On the 27th of June, after three months of trilogue negotiations, EU policymakers came to an agreement on the Data Act, which mandates requirements to facilitate the sharing of non-personal data. Before the beginning of the trilogues, Allied for Startups and its Members approached policymakers with an open letter in which we suggested three key improvements to ensure the Data Act fulfills its promise to boost Europe competitiveness and innovation capacity. In this blog post, we assess EU policymakers’ efforts to address startups’ needs.
- Scope: clarity and proportionality
Our open letter stressed that a more comprehensible and proportionate text was particularly beneficial for startups as it reduces ambiguities and uncertainties that might discourage them from innovating and launching new solutions to the market. Despite efforts to define the scope of data, meaning the products and services that would be covered in the text, as well as to clarify its interplay with existing legislation, we remain concerned that startups will still have many difficulties navigating the current and upcoming patchwork of regulations.
- Cloud switching: data portability & interoperability provisions for startups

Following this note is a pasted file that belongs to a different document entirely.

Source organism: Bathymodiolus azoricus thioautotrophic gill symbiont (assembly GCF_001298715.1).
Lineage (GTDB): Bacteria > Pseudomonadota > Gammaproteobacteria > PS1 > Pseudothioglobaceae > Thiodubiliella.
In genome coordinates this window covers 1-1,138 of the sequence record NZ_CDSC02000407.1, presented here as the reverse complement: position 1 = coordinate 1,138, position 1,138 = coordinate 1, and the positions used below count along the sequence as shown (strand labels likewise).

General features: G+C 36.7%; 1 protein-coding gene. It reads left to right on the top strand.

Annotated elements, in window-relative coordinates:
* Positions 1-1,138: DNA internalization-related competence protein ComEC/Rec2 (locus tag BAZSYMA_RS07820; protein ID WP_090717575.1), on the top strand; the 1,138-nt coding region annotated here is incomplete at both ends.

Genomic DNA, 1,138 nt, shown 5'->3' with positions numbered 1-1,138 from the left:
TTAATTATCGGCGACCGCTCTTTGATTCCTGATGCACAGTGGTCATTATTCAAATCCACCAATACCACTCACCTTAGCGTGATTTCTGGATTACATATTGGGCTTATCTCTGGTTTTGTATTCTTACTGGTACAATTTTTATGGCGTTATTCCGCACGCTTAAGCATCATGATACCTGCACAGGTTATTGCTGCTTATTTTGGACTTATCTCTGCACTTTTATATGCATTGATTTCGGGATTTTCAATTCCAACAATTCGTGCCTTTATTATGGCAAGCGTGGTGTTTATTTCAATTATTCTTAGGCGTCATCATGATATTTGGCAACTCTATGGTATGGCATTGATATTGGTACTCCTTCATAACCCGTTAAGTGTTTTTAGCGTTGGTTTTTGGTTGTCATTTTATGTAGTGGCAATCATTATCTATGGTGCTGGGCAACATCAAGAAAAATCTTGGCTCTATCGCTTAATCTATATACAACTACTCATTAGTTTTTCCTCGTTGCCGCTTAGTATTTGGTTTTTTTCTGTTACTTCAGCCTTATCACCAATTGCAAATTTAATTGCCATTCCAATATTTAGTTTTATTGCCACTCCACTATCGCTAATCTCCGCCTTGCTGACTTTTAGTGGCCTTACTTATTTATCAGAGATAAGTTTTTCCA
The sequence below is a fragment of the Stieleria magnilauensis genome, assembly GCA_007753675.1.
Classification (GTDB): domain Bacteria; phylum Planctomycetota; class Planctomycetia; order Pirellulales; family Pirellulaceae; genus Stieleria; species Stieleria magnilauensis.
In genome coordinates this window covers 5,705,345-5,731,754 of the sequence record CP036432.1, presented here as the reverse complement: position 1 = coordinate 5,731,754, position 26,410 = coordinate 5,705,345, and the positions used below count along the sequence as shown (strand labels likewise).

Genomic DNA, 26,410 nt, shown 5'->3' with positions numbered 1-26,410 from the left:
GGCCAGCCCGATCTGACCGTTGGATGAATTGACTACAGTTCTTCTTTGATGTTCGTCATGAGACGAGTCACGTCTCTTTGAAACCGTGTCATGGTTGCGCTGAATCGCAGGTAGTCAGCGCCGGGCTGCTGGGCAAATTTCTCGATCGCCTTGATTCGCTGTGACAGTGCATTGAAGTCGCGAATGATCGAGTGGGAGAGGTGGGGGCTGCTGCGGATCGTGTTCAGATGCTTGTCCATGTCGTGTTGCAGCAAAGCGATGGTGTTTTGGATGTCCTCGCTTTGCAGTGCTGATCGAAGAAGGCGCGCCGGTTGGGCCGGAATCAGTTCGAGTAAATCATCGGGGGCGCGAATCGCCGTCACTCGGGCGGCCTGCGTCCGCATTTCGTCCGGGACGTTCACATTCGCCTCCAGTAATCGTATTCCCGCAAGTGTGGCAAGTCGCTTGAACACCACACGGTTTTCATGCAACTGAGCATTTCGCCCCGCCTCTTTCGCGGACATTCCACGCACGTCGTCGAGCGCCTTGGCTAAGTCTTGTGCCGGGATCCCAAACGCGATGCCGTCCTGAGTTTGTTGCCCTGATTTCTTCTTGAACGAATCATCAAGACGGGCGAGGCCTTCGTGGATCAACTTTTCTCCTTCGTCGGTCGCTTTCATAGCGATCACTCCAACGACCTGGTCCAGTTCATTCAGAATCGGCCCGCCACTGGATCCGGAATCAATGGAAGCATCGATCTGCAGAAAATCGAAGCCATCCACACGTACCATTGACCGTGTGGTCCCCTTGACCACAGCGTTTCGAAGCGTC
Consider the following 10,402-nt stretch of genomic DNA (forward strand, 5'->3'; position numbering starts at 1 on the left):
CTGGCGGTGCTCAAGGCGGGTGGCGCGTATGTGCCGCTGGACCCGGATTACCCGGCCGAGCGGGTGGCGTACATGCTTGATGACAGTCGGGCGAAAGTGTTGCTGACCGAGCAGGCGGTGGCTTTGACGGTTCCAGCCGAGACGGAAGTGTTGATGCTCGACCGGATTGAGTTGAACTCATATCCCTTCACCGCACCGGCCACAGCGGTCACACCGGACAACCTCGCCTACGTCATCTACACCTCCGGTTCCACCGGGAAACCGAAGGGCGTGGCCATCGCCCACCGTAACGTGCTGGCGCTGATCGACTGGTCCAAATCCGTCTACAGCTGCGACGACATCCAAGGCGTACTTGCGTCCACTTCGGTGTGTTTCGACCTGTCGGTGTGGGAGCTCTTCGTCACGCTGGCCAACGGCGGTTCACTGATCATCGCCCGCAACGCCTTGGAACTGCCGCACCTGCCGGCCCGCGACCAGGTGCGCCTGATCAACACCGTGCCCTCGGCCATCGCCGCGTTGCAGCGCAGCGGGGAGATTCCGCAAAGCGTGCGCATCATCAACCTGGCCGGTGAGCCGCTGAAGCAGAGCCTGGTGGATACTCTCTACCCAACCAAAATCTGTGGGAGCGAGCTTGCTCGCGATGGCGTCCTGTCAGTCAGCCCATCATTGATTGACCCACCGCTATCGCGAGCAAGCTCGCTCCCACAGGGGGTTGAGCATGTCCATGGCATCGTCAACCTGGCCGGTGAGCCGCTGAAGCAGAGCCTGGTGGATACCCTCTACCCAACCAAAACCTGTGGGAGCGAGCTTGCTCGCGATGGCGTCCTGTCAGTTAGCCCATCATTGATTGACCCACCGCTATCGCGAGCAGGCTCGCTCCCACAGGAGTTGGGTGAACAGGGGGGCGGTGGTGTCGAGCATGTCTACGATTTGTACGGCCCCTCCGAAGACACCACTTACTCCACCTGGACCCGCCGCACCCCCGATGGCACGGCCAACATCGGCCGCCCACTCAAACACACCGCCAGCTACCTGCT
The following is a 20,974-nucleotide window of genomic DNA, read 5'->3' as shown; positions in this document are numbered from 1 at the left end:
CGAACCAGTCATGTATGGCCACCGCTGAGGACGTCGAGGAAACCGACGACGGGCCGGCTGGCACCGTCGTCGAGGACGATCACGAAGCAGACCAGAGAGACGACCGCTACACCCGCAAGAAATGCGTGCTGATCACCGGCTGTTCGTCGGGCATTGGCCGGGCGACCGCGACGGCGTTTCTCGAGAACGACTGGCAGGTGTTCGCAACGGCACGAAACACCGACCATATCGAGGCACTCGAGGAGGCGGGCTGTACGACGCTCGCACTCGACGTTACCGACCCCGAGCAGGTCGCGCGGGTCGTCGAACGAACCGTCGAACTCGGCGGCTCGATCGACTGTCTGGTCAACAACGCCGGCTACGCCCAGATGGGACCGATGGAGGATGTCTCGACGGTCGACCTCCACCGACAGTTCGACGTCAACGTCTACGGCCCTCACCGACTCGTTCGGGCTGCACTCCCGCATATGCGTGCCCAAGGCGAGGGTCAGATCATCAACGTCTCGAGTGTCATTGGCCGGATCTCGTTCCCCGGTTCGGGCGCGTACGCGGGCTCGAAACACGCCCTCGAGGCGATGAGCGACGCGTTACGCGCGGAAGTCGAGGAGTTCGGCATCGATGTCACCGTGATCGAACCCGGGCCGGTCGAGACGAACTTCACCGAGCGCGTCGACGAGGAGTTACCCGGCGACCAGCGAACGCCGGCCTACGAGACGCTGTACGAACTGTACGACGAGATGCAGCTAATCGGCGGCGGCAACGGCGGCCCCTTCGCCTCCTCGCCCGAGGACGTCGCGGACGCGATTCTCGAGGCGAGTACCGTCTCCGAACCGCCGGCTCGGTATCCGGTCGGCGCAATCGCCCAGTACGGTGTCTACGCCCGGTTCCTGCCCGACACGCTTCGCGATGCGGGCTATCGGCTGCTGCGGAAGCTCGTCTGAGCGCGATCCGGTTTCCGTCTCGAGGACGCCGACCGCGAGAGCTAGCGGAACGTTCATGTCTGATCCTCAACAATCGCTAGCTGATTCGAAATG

In the context of switching between providers of data processing services, such as cloud and edge, it is valuable for startups to enjoy fairer contractual agreements and fewer barriers, as it would further level the playing field in the emerging ecosystem for sharing industrial data. Nonetheless, startups that are service providers continue to be overburdened with strict functional equivalence obligations and mandatory transition periods.
- International data transfers: rules that encourage taking advantage of the global data economy
With regards to international data transfers, the Commission proposal left several unresolved questions about how startups should decide to approve or decline data access requests from foreign governments. Startups needed greater guarantees that they would be assisted if foreign governments demanded their data, especially when trade secrets or other sensitive data are involved. Although the inclusion of guidelines and assistance on how to assess the lawfulness of a transfer is highly appreciated, the bigger picture suggests that such strict safeguards are laying the groundwork for setting sovereignty requirements that will require startups to store data within the EU, thus limiting their options when choosing between providers.
In conclusion, the recent agreement reached by EU policymakers on the Data Act marks a significant milestone in a journey that began almost a year and a half ago. While the Data Act holds the potential to shape the future of industrial data sharing and become an instrument to support smaller industry players, it also presents challenges for startups in their struggle to leverage data effectively.